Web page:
Tuesday, May 08, 2018

Friend Of Caesar

In honor of Teacher Appreciation Week, I would like to remember the wonderful lady who taught me that ancient language, Latin. It printed originally in May of 2007.

Mrs. Nettleton died yesterday. I have a morbid confession to make. The first thing I look at when I visit my online hometown newspaper, the York News-Times, is the obituaries. She was there this morning. Ruth Nettleton was my Latin teacher at York High School. The obituary gave her age as one hundred one; I assumed she died years ago. Like most kids, I would have guessed Mrs. Nettleton was close to the century mark when I was in her classroom, thinking she babysat for Julius Caesar in his formative years. Upon leaving junior high, my folks strongly encouraged my taking two years of a foreign language in preparation for college. There were only two options; French and Latin. In retrospect, French could have helped me on my mission trip to Haiti, if I had retained any of it. But, the die was cast and it came up Latin. So, for my freshman and sophomore years, I sat at the feet of Mrs. Nettleton. She was a very nice lady who loved Latin. She was a very good teacher although it would be hard to prove based on my retention, consisting of the ability to count to ten just like men of Rome centuries ago. She was kind to me, even though I thought what she taught was a waste of my precious fourteen-fifteen-sixteen year old time. I skated through, content to get by with minimum effort. It was my loss.

We were cleaning up this afternoon in one of my classes after a period of counting pennies for our Honduras orphanage project. One of the boys was acting like a fourteen year old boy, which he just happens to be. One of the girls rolled her eyes and shook her head. She has no concept of how a young man can be so goofy. I understand; I walked in those tennis shoes a few decades ago. There was so much going on that went by without my comprehension just like it does with many teenage boys of this generation, maybe every generation. There is a Biblical definition of me at that awkward stage of development:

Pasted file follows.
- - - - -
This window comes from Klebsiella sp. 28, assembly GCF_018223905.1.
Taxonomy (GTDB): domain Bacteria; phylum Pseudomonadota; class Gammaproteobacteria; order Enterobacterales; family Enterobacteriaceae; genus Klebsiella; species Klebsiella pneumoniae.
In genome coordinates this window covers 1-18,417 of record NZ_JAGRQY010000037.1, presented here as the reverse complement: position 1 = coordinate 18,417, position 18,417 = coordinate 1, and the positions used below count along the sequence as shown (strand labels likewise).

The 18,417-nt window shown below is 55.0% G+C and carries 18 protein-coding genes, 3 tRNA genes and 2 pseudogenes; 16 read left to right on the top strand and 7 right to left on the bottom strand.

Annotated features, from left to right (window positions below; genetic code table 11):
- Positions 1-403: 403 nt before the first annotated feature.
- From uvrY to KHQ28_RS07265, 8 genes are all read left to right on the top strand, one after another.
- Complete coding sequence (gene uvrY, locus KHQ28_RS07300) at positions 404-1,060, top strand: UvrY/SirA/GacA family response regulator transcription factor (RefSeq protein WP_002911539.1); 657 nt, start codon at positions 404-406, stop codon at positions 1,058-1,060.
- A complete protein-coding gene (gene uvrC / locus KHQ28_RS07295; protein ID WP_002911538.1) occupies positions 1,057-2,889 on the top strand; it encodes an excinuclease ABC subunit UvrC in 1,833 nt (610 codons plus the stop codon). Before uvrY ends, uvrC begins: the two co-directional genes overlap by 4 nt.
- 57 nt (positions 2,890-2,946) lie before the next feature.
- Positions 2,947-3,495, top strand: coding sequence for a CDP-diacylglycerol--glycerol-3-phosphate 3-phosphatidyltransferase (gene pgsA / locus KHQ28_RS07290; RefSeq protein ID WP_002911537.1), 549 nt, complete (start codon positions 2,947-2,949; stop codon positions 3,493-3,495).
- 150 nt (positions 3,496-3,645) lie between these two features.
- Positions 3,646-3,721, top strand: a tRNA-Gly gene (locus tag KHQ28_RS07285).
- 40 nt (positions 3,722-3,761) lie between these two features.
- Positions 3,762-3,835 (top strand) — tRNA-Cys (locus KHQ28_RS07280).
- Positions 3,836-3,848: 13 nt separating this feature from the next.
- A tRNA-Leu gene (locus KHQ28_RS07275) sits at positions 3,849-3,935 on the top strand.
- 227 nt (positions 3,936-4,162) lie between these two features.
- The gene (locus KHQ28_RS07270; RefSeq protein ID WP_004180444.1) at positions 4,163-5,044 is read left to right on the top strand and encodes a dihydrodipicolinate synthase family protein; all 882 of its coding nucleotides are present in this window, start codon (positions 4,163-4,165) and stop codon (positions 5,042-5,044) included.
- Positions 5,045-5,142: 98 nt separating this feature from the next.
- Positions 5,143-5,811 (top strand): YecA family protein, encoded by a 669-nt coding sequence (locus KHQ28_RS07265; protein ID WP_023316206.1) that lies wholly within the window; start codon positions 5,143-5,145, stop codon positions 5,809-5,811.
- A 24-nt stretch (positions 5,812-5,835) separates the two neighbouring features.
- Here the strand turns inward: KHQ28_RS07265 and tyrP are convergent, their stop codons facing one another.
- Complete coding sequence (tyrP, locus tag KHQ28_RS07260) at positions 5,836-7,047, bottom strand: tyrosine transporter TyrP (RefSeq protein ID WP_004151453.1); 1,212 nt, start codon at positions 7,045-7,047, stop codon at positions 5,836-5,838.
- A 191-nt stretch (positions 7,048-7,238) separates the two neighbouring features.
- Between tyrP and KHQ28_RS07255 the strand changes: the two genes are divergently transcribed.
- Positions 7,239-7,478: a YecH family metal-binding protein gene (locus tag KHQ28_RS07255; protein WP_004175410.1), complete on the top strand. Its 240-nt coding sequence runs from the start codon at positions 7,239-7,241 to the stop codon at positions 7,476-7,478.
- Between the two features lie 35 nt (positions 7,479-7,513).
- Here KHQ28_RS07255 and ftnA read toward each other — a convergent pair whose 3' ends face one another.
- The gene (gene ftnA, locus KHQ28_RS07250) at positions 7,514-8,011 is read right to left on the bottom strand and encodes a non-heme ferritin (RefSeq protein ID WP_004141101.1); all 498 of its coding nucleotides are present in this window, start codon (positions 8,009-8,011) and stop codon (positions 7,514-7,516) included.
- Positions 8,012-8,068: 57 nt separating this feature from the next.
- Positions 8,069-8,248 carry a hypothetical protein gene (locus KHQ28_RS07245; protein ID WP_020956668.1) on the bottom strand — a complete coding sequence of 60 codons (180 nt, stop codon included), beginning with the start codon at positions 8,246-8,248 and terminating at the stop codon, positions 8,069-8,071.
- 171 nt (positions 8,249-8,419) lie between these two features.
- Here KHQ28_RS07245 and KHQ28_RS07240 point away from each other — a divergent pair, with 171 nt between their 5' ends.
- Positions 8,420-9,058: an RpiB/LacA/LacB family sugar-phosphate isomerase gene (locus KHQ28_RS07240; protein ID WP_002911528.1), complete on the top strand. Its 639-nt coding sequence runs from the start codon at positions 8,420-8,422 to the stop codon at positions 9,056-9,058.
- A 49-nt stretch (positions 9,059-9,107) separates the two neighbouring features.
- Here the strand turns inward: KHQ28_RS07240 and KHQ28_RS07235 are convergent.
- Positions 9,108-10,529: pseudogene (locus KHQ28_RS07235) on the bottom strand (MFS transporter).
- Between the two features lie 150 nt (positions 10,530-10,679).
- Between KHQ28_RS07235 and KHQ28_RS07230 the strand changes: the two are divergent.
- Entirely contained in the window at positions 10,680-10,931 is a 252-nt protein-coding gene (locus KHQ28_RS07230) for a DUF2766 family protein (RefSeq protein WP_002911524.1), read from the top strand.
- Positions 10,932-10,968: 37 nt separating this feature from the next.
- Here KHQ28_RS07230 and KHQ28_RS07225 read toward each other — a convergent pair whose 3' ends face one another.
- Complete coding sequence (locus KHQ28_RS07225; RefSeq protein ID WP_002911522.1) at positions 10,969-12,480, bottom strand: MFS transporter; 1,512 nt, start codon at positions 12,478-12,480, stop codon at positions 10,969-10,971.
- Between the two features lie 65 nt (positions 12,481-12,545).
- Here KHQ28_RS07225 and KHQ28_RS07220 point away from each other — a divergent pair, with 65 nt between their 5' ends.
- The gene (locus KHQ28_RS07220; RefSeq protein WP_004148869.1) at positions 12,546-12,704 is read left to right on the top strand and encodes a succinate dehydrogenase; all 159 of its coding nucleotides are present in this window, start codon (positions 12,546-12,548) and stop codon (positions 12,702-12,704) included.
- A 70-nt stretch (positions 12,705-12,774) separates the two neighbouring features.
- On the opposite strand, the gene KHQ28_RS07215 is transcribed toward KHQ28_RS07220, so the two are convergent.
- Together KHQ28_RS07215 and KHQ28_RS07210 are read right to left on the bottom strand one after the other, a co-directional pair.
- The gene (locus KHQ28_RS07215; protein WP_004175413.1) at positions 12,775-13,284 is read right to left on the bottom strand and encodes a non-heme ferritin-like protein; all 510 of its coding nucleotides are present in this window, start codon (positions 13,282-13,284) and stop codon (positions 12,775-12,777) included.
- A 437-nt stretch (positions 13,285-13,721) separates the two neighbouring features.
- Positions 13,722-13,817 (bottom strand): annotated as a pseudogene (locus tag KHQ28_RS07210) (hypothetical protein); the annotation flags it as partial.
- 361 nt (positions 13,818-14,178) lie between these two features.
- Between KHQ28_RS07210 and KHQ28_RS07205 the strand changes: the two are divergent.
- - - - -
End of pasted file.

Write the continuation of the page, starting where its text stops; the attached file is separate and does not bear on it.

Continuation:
"I saw among the simple,
I noticed among the young men,
a youth who lacked judgment." (Proverbs 7:7)

Man, I missed alot. At some point, the light flickered on and I realized that I knew very little and so many people could teach me so much. Mrs. Nettleton belonged to that group but my opportunity passed. Tonight, I found several video clips of her on the Internet talking about farm life in Nebraska as a girl in the early twentieth century. It was obvious she had a wealth of wisdom to share and was eager to do so. Too bad I wasn't listening when I had the chance.

Applicable quote of the day:
"Potius sero quam numquam." (It's better late than never.)

God bless,
Luke 18:1

E-mail me at steve@hawleybooks.com


D.J. Hughes said...

"It was obvious she had a wealth of wisdom to share and was eager to do so. Too bad I wasn't listening when I had the chance."

I think this is true of all of us at one time or another. And yes, it is "better late than never." There are so many people surrounding us, people like Mrs. Nettleton, who have so much to share, if we would take the time to truly listen. Your post is an appropriate exhortation, especially in today's world where the elderly are so often marginalized.

Enjoyed your reflection.

Sonya Lee Thompson said...

What a great perspective. She was a century old - how amazing! I wonder how we can convince our teens to turn that light bulb on while they are still teens?